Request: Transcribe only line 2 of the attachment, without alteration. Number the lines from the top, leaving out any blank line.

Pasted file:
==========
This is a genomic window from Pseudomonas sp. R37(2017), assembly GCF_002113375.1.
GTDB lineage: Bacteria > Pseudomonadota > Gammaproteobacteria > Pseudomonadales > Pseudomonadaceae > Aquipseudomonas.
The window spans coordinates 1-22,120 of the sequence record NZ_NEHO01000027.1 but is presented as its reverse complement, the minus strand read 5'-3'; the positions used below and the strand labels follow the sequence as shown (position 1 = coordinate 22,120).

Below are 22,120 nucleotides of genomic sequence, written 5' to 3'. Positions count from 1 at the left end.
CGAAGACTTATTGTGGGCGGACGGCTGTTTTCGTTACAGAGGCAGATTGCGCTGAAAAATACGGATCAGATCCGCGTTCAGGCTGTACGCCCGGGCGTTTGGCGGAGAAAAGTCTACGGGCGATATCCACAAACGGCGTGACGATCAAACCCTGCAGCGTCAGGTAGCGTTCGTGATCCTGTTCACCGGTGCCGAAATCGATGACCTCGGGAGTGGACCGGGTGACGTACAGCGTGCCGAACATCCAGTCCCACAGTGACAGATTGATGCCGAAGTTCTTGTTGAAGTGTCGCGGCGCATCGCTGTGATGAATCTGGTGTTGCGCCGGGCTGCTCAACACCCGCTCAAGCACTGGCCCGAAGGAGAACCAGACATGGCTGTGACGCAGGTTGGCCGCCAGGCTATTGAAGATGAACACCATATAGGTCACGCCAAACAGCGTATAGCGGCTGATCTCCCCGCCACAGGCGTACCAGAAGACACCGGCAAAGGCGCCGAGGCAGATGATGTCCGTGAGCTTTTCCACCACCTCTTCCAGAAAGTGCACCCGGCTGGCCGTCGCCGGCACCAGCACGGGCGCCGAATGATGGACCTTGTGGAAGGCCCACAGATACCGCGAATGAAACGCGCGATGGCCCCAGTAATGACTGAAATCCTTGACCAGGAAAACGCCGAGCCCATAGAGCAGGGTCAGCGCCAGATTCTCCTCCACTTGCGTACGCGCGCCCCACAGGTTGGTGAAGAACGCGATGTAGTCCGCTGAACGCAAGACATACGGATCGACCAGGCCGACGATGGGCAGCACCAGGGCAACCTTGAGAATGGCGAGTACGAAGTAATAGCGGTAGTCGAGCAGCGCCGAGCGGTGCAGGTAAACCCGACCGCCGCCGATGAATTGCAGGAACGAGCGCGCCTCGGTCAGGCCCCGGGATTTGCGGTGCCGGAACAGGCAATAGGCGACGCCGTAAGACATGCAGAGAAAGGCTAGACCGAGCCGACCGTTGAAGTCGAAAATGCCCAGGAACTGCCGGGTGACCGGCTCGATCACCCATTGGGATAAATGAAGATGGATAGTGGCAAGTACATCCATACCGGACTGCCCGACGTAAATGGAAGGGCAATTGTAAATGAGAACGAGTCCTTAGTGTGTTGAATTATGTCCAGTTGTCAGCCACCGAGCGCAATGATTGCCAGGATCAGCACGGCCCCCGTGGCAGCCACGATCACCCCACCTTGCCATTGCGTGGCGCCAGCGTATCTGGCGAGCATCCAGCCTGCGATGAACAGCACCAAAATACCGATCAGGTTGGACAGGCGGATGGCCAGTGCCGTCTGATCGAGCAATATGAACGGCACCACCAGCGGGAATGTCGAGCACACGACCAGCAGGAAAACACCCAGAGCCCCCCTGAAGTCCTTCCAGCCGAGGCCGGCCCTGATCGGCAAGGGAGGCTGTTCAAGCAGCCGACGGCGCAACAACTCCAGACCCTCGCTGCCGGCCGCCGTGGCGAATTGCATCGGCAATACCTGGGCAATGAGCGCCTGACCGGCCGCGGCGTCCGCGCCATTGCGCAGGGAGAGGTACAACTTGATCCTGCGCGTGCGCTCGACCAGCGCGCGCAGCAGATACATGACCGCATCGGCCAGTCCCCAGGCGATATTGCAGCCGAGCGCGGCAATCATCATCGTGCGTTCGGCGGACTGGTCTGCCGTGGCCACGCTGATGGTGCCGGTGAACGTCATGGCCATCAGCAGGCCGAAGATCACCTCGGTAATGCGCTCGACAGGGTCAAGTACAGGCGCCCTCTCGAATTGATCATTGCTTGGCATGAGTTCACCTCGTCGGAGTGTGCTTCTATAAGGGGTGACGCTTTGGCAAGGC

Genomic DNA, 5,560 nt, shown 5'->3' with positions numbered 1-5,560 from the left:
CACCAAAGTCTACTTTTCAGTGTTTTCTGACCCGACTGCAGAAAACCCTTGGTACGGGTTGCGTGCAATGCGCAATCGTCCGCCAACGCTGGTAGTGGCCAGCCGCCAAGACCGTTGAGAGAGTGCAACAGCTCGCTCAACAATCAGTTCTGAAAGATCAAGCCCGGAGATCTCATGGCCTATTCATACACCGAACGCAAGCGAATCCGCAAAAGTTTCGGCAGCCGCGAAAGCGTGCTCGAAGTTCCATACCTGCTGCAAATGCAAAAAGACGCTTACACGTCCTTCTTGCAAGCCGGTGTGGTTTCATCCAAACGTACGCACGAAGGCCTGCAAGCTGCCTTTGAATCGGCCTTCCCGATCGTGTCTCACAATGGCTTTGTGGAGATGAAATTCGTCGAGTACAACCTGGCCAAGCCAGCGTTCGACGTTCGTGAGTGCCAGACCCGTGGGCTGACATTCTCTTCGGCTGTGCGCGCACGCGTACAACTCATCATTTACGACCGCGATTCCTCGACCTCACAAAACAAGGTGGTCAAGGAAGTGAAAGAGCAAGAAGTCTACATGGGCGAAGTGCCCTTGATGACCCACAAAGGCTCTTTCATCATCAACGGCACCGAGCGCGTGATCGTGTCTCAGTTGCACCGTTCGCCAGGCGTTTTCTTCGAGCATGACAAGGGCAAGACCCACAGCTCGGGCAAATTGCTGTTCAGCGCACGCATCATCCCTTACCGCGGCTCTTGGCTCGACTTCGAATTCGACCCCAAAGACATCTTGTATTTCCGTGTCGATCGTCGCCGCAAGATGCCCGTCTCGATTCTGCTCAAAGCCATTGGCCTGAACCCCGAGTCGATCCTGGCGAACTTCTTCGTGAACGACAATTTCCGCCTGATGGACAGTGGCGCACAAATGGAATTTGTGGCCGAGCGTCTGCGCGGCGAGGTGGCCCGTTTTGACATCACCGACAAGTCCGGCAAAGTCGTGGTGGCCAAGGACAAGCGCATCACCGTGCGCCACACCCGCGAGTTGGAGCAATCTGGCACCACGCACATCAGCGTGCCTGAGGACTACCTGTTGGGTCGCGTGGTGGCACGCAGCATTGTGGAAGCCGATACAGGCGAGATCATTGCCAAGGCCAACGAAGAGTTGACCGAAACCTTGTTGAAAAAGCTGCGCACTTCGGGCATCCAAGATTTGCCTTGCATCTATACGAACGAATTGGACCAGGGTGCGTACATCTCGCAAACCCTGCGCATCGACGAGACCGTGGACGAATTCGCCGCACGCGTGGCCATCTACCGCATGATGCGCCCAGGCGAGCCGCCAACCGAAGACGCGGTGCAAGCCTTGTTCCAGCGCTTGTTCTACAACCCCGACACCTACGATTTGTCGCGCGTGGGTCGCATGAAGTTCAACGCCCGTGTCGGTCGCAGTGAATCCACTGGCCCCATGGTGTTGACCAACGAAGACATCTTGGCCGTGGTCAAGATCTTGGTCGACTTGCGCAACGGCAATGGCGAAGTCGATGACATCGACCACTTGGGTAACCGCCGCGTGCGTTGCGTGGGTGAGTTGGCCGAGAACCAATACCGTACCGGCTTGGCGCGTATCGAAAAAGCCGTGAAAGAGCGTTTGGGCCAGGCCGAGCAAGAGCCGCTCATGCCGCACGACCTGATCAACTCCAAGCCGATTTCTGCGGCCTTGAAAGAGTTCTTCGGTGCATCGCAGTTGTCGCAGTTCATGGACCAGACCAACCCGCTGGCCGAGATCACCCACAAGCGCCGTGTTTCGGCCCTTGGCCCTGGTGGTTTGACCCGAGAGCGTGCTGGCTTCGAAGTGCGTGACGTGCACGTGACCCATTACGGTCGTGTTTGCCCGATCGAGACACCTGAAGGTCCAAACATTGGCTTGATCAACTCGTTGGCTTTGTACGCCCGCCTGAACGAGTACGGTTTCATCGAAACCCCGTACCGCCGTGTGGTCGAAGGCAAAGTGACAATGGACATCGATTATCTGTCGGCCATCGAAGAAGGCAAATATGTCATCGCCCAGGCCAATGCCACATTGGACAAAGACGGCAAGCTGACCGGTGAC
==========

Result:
GTDB lineage: Bacteria > Pseudomonadota > Gammaproteobacteria > Pseudomonadales > Pseudomonadaceae > Aquipseudomonas.